Please share you memories and photos of the Buckaroo. Email me if you need assistance with scanning or posting photos.
Luanne Thorpe has shared the following: This was taken in the new Buckaroo using the painting as the background. This was taken about two years before Fat died. To the left is our daughter Terry, then Todd, Fat, and our youngest daughter Tracy. Incidentally, none of them went into the bar business, although Todd works for Dakota Beverage, because they said that cleaning up that bar every Sunday morning, and bar tending at both bars we owned while they were in college, cured them of even considering going into the business.
The second photo:
This picture of my husband, Dale (Fat) Thorpe holding our son, Todd was taken in the summer of 1961. The man to the right of Fat (as you look at the picture) is Fat's Dad , Ralph Thorpe who used to be our daytime bartender.
Fat purchased the Buckaroo Bar from Harry Wiese in, 1958 or '59...I'm not sure which. The painting was by an artist named Seal VanSickle and was painted especially for the Buckaroo Bar. The painting was then sold to Alan Miller when he opened the "new" Buckaroo in what used to be the old Drug Store and Floyd Torkelson grocery store.
Before we closed the doors of the Buckaroo Bar, we held an auction. People from all over came to the auction to buy up everything including the wall posters. Many of the buyers of the various articles were former patrons of the bar who wanted something to remember the fun times they had in there. The bubbles in a tube that decorated the old juke box was always playing and it sold to an antique dealer. You can see them now on The Price Is Right, but those are reproductions...this one that sat in the Buckaroo for so many years was the authentic juke box of its era. The building was sold to a man who used it for storage purposes and never operated as a bar again. Tony Rau wrote and said that his dad had many memories about the bar and used to say that "everyone knew they had a busy night at the old Buckaroo if the screen door was laying on main street Sunday morning".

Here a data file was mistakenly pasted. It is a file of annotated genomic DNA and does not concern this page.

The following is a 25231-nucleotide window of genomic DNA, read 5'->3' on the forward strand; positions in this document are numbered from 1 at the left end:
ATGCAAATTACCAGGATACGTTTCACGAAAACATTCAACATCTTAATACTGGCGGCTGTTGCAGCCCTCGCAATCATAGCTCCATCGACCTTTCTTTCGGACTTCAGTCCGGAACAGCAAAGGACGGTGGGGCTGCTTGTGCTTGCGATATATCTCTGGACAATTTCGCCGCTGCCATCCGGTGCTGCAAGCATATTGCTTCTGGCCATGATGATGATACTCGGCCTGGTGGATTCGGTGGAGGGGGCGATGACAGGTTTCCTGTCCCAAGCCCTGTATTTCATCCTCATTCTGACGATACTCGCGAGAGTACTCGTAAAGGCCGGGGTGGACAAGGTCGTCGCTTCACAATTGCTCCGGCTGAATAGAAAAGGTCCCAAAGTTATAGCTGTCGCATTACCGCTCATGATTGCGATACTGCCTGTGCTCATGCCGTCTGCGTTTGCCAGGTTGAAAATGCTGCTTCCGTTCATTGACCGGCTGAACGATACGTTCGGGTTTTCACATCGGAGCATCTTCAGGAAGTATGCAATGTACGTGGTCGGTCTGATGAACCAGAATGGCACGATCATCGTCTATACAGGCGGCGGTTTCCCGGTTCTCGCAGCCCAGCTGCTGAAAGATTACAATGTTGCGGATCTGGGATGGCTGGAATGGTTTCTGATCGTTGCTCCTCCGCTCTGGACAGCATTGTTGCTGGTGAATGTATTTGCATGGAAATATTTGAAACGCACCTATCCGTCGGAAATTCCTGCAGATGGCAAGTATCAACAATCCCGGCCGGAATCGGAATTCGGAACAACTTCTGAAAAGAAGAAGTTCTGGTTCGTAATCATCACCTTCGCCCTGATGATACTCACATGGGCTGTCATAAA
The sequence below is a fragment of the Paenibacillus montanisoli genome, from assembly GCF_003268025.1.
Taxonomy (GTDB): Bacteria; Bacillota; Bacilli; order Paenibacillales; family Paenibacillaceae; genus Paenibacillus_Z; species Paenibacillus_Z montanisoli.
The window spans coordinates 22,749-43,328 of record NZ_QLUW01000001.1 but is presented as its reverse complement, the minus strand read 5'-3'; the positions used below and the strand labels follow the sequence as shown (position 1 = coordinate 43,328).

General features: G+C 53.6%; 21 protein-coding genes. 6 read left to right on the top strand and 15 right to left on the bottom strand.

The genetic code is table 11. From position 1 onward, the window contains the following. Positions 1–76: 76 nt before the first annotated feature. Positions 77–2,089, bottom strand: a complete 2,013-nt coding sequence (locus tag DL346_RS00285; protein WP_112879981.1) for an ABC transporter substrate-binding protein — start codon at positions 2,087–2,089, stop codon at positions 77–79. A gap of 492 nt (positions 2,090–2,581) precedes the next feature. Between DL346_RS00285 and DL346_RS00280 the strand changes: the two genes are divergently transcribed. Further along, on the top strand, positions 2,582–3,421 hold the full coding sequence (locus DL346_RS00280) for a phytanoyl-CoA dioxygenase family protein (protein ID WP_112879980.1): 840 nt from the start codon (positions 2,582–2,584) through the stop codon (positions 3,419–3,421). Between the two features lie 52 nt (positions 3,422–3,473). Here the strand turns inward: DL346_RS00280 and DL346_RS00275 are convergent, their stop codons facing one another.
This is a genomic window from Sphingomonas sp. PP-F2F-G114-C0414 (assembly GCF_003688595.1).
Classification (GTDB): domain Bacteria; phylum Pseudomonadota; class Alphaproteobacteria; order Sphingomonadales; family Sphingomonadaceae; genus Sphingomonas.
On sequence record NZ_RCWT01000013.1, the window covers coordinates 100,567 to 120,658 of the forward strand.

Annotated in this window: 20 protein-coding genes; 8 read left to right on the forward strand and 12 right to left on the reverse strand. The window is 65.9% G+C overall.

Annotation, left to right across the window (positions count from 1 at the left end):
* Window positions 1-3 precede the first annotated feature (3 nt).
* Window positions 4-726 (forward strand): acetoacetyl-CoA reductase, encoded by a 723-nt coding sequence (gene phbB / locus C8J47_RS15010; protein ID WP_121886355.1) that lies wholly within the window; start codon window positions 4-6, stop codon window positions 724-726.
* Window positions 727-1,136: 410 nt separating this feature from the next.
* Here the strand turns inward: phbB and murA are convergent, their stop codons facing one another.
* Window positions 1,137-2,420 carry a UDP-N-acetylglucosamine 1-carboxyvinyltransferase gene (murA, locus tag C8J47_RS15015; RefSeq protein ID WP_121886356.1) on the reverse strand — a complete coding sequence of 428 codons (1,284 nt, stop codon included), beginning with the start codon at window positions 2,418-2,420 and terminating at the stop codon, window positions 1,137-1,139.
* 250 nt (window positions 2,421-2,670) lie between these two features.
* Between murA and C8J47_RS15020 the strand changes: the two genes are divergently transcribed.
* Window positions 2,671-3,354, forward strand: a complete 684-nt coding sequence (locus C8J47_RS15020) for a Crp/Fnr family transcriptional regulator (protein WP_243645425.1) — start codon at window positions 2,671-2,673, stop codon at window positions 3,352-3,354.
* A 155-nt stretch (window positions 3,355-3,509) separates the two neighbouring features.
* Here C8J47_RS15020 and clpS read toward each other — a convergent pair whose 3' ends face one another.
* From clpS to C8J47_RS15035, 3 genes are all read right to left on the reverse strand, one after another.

Allen Miller opened the "new" Buckaroo and that beautiful old painting hangs in there today as a reminder of days gone by.
Luanne asked me if I had any other info on Seal VanSickle, the artist who painted the western scene now hanging in the new Buckaroo. Mr. Vansickle and and his brother Tom were early Sioux County pioneers and originally settled in Calliope IA. He was a sign painter by trade but was appointed Marshal of Calliope in the late 1880's. He built the Van Sickle building in Hawarden in 1908 and went into the sign painting business with EG Fairbrother. He later owned and operated a "moving picture show" and the theatre was called the "Airdome". He had a tavern in Hudson and Hawarden called "Seals Tavern #1 in Hawarden and Seals Tavern #2 in Hudson. He later owned a bowling alley and produce market. In 1929 the family left Hawarden and settled in Kansas City where they owned and operated a restaurant. The paintings in Hawarden and Hudson are believed to have originally been hung in the Seal taverns. Luanne T responded and said: "I believe the Hudson Seals Bar was later named Ann’s Tavern. Ann was Harry Wieses wife. He had the Buckaroo and she owned the tavern. The stone firplaces in both the Hudson and Hawarden back rooms of the two bars are almost identical, as is the rock on the front of the buildings".